• Anna Nordqvist: 'My grandfather inspired my golf major triumph'
    CNN

    Anna Nordqvist: 'My grandfather inspired my golf major triumph'

    "The last couple of months haven't been easy for me but I've just tried to do my best and it's paid off." 'Hate giving up' Nordqvist has had 12 top-10 major finishes since her breakthrough triumph at the 2009 LPGA Championship, and only a contentious two-shot penalty stopped her contending for the 2016 US Open trophy. She has had to watch and wait while a succession of new, younger names have clinched the LPGA Tour's biggest titles. "Yeah, the US Open was obviously tough, but I kind of left it behind me as soon as I was leaving the parking lot," said Nordqvist, who climbed from 13th to number four in the world. "It's just unfortunate what happened. I didn't get the trophy but I knew I was close

  • ABC News

    Pennsylvania high school golfer has 2 holes-in-one in round

    A Pennsylvania high school golfer has defied huge odds by recording two holes-in-one in the same round. Parkland High School golfer Ben Tetzlaff tells The (Allentown) Morning Call ( http://bit.ly/2wCyfXn ) he still can't believe the feat, which came during a nine-hole practice round Monday at Iron Lakes Country Club. The National Hold-In-One Registry calculated the odds of the feat at 67 million-to-1. Parkland coach Scott Levan says he missed the first ace, but saw the second when Tetzlaff hit a 9-iron on the 140-yard sixth hole. Tetzlaff had already sunk a gap wedge on the 104-yard second hole. Tetzlaff's career-low round is a 76 he shot at Allentown Municipal Golf Course. He hopes to play golf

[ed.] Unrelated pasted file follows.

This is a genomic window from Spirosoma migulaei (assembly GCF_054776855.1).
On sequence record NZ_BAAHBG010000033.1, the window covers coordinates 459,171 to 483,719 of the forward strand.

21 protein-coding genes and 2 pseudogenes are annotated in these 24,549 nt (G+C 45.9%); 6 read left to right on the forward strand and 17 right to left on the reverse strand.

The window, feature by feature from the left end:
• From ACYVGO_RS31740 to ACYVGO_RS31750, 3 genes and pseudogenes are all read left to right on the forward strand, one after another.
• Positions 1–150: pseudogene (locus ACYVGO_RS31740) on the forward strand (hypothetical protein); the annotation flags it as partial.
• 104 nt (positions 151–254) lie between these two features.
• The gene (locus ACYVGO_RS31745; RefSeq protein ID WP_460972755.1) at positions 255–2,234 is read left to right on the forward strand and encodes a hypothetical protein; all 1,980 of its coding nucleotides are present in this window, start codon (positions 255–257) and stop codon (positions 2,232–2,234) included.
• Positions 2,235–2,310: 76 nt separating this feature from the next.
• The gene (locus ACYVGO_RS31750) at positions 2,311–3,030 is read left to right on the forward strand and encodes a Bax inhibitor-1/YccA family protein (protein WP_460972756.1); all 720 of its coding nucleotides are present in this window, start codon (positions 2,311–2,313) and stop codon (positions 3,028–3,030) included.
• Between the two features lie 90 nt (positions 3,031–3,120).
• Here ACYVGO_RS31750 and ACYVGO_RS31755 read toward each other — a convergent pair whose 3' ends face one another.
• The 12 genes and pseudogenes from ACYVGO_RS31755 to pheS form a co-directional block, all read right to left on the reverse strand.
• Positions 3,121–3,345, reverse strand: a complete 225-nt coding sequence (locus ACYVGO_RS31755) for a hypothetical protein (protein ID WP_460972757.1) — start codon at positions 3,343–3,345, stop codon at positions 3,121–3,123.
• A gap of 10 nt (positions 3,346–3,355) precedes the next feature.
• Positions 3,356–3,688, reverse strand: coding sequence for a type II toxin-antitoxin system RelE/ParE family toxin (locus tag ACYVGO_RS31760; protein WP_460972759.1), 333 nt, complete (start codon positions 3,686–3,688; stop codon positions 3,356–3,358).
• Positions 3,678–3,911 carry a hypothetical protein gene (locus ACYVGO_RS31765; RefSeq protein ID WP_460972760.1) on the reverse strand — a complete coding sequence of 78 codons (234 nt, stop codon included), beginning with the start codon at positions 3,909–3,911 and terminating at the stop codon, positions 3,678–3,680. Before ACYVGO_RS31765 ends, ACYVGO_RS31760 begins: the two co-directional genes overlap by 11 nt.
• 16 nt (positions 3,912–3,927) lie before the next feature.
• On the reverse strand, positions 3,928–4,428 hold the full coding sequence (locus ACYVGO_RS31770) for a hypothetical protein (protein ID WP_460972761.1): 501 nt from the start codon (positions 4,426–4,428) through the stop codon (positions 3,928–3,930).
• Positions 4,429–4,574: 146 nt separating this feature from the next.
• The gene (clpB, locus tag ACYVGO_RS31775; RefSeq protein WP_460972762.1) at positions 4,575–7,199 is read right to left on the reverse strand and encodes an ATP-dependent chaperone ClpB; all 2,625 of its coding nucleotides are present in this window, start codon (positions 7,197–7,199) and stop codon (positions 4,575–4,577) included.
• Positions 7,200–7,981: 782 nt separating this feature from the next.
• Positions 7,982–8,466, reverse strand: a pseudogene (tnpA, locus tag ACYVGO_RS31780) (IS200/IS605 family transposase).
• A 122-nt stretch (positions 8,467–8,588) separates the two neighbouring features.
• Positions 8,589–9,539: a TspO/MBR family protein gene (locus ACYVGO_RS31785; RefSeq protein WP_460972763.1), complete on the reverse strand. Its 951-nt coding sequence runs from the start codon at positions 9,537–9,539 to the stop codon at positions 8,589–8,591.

• Woodland: 'Toughest year of my life by far'
    Golf Channel

    Woodland: 'Toughest year of my life by far'

    ATLANTA – Making it to East Lake for the season send-off is a singular accomplishment for any PGA Tour player. It validates months, years of hard work and commitment. It’s a reward for a season that ranks among the top 30 on the world’s biggest stage and brings a mountain of rewards that allow players to ease into next season with the closest thing the Tour has to job security. But for Gary Woodland, the 6-foot-1 former college point guard whose intensity on the course is matched only by his approachability when the scorecard is signed, his fifth trip to Atlanta goes much deeper than a particular professional accomplishment. “This year means more to me than any other, it really does,” Woodland